|Filed Feb. 21, 2001|
Bryce C. Anderson, and Tienne L. Anderson, Plaintiffs and Appellants
Karen Jacobson, Personal Representative of the Estate of Allen R. Fischer, Defendant and Appellee
Appeal from the District Court of McLean County, South Central Judicial District, the Honorable James M. Vukelic, Judge.
Opinion of the Court by VandeWalle, Chief Justice.
Michael Ray Hoffman, P.O. Box 1056, Bismarck, N.D. 58502-1056, for plaintiffs and appellants.
Brenda L. Blazer, Zuger Kirmis & Smith, P.O. Box 1695, Bismarck, N.D. 58502-1695, for defendant and appellee.
Anderson v. Jacobson
VandeWalle, Chief Justice.
[¶1] Bryce and Tienne Anderson appealed from a judgment dismissing, on its merits, their action for damages against Allen Fischer.(1) The Andersons also appealed from an order denying their motion for new trial. We hold the jury verdict is not irreconcilable but represents a logical and probable decision on the relevant issues as submitted, the verdict is supported by substantial evidence, and the trial court did not abuse its discretion in denying the motion for new trial. We affirm.
[¶2] On July 25, 1994, Bryce Anderson was driving his vehicle northbound on Highway 83 in McLean County. As he approached an intersection at Totten Trail, Allen Fischer, who was driving his vehicle southbound on Highway 83, entered the intersection and made a left turn. Fischer failed to yield to Anderson and their vehicles collided. Anderson suffered a cut to his head, and he was taken to the emergency room in Garrison, where he was treated and released.
[¶3] As a result of the accident, Anderson experienced neck and back pain and numbness in his left hand. He sought treatment from several doctors and filed this action for damages against Fischer. Anderson's spouse, Tienne Anderson, joined the lawsuit, seeking damages for loss of her husband's consortium. Bryce sought damages for past economic loss, including medical bills of $15,758.75 and lost wages of $2,300 for a swimming coach position he claims he was unable to continue for the 1995-1996 school year because of his injuries. He also sought $75,000 for past noneconomic loss, and $225,000 for future noneconomic loss. Tienne sought $75,000 for her loss of consortium.
[¶4] Fischer conceded he was 100 percent responsible for the automobile accident and also conceded Anderson expended $1,514 for medical bills resulting from the accident. However, Fischer defended the action, alleging most of the damages sought by Anderson were either caused by Anderson's failure to follow his doctors' instructions for treating his injuries or for ailments unrelated to the accident. The jury entered a special verdict finding Anderson did not receive "a serious injury" in the accident and also finding the fault of Anderson and Fischer each to be 50 percent of the proximate cause of the damages sought by Anderson. The jury found Anderson had past economic loss of $3,000 and past noneconomic loss of $10,000. Based upon the jury's findings that Anderson had not experienced a serious injury and that he was 50 percent at fault in causing his damages, the trial court entered a judgment awarding the Andersons no damages and dismissing their action on its merits.(2)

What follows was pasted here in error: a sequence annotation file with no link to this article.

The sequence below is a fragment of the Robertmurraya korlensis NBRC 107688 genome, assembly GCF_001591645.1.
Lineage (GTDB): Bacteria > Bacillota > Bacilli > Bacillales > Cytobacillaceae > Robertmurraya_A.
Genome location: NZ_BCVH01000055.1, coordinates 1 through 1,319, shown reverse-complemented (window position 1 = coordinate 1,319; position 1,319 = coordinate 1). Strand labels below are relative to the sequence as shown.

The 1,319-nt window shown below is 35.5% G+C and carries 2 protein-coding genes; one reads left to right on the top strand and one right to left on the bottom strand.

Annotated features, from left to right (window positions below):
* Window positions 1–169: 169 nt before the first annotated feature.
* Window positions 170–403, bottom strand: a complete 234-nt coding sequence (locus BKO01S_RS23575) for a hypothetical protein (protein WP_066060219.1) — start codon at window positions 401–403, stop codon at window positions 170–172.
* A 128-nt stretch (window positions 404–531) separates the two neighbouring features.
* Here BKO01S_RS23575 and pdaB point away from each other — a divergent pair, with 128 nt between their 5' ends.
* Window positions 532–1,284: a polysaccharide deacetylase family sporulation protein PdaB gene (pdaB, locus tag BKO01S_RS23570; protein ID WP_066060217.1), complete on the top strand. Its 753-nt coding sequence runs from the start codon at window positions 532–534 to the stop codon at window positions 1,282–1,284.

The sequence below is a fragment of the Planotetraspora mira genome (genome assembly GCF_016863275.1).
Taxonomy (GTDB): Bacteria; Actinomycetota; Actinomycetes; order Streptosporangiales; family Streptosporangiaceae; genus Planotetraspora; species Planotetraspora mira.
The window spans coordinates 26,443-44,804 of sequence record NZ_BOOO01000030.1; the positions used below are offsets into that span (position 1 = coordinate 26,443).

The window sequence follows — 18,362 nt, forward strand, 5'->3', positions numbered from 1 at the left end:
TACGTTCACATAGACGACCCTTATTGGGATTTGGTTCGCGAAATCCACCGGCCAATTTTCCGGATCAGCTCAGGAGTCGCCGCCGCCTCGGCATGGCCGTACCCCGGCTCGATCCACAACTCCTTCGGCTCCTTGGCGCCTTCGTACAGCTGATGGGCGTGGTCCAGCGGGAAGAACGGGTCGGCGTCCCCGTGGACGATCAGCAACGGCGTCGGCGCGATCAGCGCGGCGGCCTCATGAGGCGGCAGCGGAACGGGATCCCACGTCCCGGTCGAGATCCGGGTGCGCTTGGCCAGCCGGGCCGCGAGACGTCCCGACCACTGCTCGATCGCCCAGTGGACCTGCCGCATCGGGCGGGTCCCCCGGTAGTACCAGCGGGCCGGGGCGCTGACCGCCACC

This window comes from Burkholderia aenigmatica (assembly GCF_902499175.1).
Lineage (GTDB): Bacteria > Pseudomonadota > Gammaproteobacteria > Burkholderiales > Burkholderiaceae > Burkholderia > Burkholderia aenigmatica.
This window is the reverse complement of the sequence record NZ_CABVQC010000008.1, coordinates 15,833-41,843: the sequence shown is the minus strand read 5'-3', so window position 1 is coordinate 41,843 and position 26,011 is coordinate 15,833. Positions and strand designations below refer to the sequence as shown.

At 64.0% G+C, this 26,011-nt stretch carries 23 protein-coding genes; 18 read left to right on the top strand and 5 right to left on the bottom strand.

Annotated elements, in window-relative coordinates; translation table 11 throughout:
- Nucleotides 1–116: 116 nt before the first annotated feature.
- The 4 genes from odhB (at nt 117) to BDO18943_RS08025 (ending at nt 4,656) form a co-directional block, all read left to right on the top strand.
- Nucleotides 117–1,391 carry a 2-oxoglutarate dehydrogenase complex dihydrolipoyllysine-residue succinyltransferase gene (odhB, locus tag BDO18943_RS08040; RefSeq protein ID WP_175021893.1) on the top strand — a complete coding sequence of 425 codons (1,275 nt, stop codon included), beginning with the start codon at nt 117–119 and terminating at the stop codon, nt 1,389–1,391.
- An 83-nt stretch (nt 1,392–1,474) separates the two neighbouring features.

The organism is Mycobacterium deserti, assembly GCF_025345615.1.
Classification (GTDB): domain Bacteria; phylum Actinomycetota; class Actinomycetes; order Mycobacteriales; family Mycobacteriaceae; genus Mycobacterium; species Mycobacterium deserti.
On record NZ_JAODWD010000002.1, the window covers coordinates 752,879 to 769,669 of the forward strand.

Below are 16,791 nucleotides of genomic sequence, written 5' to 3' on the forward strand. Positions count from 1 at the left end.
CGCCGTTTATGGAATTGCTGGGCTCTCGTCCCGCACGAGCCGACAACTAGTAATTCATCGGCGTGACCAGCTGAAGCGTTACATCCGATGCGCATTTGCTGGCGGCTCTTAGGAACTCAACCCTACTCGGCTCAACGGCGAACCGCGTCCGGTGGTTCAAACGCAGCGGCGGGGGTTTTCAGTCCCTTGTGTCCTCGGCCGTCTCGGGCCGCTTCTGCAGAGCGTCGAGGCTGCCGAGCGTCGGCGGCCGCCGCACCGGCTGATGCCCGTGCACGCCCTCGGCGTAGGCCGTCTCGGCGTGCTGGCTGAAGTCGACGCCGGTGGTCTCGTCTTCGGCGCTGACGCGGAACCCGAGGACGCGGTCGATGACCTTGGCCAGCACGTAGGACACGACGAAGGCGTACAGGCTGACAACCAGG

[¶5] The Andersons filed a motion for new trial, asserting there is insufficient evidence to support the jury verdict and the jury's finding Bryce Anderson did not receive a serious injury is irreconcilable with the jury's finding he incurred $3,000 in past economic loss. The trial court concluded "there was sufficient evidence to support the jury's findings on fault and the amount of damages caused by the motor vehicle accident" and "there was a logical basis for the jury's answers to the questions posed in the special verdict." The trial court entered an order denying the motion for new trial.
[¶6] The Andersons claim the jury's special findings that Bryce Anderson did not suffer a serious injury in the collision but that he incurred past economic loss of $3,000 are irreconcilable and require reversal for a new trial. We uphold special verdicts on appeal whenever possible and set aside a jury special verdict only if it is perverse and contrary to the evidence. Fontes v. Dixon, 544 N.W.2d 869, 871 (N.D. 1996). We have adopted the following test for reconciling apparent conflicts in a jury's verdict:
"[W]hether the answers may fairly be said to represent a logical and probable decision on the relevant issues as submitted. If after a review of the district court's judgment no reconciliation is possible and the inconsistency is such that the special verdict will not support the judgment entered below or any other judgment, then the judgment must be reversed and the case remanded for a new trial." (Citation omitted). (Emphasis in original).Barta v. Hinds, 1998 ND 104, ¶ 6, 578 N.W.2d 553. We reconcile a verdict by examining both the law of the case and the evidence to determine whether the verdict is logical and probable or whether it is perverse and clearly contrary to the evidence. Id.
[¶7] Under N.D.C.C. § 26.1-41-08(1)(a) a secured person is exempt from liability to pay damages for noneconomic loss arising from operation of a motor vehicle unless the victim incurs a serious injury:
1. In any action against a secured person to recover damages because of accidental bodily injury arising out of the ownership or operation of a secured motor vehicle in this state, the secured person is exempt from liability to pay damages for:Under N.D.C.C. § 26.1-41-01(21) serious injury is defined:
a. Noneconomic loss unless the injury is a serious injury.
"Serious injury" means an accidental bodily injury which results in death, dismemberment, serious and permanent disfigurement or disability beyond sixty days, or medical expenses in excess of two thousand five hundred dollars.This is a statutory threshold requirement for seeking noneconomic damages in an automobile accident, and the burden is on the plaintiff to allege and establish this threshold has been met. Reisenauer v. Schaefer, 515 N.W.2d 152, 155 (N.D. 1994). The parties agree that to prove serious injury in this lawsuit Bryce Anderson had to show he incurred medical expenses in excess of $2,500. The jury found Anderson did not incur a serious injury, but it also found he incurred past economic loss of $3,000. The Andersons assert these findings are irreconcilable.